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Part 2: Foods That Cause And Help With Hormone Imbalances For Women

A hormonal imbalance with too much or too little of a hormone can profoundly affect your health and well-being. Without knowing it, you may be making it worse with what you are or are not including in your diet.


In Part 1, we discussed the many physical factors that can cause hormone imbalances. In this article, Part 2, let’s turn to some things that you can control daily: your food intake. First, we’ll start with some foods that cause hormonal imbalances. 

Foods That Cause Hormone Imbalances In Women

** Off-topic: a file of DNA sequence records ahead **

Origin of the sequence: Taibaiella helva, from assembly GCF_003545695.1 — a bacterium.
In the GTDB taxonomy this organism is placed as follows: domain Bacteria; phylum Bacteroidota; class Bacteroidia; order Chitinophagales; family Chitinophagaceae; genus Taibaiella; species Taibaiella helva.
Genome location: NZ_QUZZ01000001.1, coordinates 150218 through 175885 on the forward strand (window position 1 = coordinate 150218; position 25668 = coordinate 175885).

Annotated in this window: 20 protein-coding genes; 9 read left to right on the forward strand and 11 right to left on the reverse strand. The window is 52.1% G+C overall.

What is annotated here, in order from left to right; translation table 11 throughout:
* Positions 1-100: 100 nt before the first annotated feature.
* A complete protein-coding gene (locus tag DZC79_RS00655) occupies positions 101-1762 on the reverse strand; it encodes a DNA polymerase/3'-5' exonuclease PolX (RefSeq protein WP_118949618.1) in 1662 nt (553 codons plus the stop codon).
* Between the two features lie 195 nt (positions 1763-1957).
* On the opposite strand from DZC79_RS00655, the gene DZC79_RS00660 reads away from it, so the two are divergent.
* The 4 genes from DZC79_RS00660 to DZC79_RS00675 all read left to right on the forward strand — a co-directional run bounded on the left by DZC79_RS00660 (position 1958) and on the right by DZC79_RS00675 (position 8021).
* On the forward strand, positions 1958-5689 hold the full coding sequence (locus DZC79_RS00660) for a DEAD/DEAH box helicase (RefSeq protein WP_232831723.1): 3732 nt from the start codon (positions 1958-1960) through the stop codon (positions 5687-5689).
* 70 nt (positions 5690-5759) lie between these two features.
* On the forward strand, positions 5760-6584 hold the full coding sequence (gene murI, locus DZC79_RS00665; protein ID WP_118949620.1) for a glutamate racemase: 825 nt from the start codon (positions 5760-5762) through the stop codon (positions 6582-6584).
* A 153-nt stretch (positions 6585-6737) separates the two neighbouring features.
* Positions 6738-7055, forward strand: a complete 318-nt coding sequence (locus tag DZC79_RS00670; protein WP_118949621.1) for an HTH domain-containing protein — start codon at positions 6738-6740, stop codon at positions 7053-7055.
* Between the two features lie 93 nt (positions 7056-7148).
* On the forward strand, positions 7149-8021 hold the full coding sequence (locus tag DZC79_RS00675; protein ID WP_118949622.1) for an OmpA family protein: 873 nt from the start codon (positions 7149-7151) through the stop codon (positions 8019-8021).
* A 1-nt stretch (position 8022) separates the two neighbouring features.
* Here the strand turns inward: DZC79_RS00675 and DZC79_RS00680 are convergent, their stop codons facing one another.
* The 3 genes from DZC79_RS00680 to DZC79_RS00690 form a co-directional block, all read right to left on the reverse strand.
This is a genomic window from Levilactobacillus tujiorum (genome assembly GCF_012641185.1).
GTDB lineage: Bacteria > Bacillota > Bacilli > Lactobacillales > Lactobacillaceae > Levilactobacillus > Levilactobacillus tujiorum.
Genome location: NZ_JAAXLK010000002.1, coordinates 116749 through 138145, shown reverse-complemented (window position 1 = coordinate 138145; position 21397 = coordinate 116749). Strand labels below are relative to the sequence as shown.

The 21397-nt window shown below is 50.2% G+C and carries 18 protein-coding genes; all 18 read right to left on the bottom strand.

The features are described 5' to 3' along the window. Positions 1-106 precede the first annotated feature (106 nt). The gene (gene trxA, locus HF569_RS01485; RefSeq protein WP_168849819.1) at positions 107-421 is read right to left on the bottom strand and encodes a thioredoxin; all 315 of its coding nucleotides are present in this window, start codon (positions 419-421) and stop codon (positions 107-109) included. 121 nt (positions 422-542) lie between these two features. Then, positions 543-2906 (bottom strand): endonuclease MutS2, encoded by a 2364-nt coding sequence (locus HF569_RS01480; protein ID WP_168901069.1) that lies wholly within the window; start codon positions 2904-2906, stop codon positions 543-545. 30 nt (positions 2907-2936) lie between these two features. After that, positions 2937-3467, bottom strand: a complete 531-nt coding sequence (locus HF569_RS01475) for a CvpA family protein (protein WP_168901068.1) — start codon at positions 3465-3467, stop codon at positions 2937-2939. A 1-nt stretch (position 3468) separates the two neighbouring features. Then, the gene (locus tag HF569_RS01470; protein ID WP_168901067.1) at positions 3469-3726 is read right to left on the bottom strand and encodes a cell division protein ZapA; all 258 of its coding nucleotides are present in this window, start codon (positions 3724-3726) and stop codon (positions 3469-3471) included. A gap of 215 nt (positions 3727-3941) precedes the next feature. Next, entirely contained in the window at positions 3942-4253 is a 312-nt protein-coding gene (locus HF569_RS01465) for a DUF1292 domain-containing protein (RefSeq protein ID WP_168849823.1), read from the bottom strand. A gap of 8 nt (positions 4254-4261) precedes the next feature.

The typical American diet is inevitably high in soy from various sources:

  • Various processed foods
  • Flours
  • Protein powders
  • Meat alternatives

The safety of soy is highly debated in the field of women’s health from a phytoestrogen perspective and its effect on women’s hormone health. In a recent 2022 comprehensive review of studies on the effects of soy in women, researchers found that eating a lot of soy may reduce the ovarian synthesis of estrogen. High soy consumption may also slightly negatively affect:

  • The hormonal network
  • Menstrual cycle length
  • Fertility outcomes

In contrast, soy may help endocrine diseases such as PCOS and fertility treatments.

We know for certain that over 90% of soybeans produced in the United States are genetically modified. The problem with genetically modified foods is that almost all soybeans are glyphosate-tolerant, meaning that they are made to withstand heavy doses of this herbicide, a known toxic hormone disruptor. If you eat non-organic soy products, you’ll inevitably eat some glyphosate.